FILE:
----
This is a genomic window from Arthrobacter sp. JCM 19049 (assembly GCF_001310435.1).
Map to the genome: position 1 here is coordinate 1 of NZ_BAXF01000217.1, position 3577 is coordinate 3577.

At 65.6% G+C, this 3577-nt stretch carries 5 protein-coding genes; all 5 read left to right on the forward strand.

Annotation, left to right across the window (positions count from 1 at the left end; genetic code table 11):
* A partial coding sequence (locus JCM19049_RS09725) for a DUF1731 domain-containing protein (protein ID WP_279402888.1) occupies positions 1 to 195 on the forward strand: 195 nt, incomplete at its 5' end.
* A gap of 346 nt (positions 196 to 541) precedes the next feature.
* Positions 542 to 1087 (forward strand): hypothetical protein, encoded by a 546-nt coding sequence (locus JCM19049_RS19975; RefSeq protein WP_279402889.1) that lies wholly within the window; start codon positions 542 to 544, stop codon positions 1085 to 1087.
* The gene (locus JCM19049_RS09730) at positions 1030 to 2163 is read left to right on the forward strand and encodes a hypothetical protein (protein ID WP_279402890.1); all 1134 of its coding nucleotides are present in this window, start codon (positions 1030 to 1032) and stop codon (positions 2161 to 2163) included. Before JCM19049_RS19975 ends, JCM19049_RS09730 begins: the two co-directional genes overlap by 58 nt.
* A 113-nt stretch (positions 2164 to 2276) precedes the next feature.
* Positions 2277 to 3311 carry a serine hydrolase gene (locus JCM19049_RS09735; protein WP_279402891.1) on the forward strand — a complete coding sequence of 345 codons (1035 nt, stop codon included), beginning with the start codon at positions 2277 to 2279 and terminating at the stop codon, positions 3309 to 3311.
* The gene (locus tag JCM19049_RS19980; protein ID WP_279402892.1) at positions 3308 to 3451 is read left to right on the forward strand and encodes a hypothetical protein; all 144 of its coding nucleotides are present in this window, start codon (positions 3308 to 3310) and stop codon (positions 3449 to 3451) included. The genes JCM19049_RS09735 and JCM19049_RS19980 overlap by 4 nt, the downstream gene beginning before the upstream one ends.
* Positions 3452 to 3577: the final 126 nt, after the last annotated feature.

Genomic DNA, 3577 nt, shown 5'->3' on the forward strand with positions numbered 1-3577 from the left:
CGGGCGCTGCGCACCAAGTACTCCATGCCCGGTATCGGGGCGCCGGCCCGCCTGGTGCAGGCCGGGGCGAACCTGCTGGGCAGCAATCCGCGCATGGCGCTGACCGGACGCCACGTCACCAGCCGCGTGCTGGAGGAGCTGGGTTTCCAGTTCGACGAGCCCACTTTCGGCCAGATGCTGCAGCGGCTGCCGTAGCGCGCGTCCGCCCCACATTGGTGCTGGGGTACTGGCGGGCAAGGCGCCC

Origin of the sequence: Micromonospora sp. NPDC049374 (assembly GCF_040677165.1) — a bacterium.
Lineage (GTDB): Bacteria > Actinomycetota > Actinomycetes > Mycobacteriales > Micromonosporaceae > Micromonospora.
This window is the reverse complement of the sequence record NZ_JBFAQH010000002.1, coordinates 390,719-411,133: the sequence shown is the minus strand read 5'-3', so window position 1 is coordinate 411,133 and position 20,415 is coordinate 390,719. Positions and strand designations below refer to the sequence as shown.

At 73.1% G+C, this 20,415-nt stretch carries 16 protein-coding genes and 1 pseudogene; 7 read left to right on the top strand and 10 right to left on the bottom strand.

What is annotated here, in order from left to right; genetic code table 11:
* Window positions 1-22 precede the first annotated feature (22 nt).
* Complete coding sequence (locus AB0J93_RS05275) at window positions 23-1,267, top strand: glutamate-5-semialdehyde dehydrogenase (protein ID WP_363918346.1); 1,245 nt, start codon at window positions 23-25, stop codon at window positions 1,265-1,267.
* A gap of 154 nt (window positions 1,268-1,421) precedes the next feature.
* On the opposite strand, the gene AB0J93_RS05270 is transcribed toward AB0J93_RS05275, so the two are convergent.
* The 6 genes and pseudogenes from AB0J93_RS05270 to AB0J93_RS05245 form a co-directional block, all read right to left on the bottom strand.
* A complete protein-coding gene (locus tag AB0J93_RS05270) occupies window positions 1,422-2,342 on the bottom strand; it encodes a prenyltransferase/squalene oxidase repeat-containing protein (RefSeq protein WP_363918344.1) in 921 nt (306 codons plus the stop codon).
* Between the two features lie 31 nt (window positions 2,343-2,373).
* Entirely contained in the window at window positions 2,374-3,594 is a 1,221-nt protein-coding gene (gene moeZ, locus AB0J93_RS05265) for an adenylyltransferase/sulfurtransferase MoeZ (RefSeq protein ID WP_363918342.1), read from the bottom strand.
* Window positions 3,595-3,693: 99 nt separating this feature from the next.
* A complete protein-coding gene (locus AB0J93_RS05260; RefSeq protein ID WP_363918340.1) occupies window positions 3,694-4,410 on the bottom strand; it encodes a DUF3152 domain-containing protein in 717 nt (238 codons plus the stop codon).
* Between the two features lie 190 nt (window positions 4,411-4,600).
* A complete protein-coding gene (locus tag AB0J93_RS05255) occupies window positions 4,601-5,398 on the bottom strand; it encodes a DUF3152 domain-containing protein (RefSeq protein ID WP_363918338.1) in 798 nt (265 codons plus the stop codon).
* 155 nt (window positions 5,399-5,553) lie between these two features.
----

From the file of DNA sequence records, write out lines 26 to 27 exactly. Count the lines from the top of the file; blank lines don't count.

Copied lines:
* Between the two features lie 31 nt (window positions 2,343-2,373).
* Entirely contained in the window at window positions 2,374-3,594 is a 1,221-nt protein-coding gene (gene moeZ, locus AB0J93_RS05265) for an adenylyltransferase/sulfurtransferase MoeZ (RefSeq protein ID WP_363918342.1), read from the bottom strand.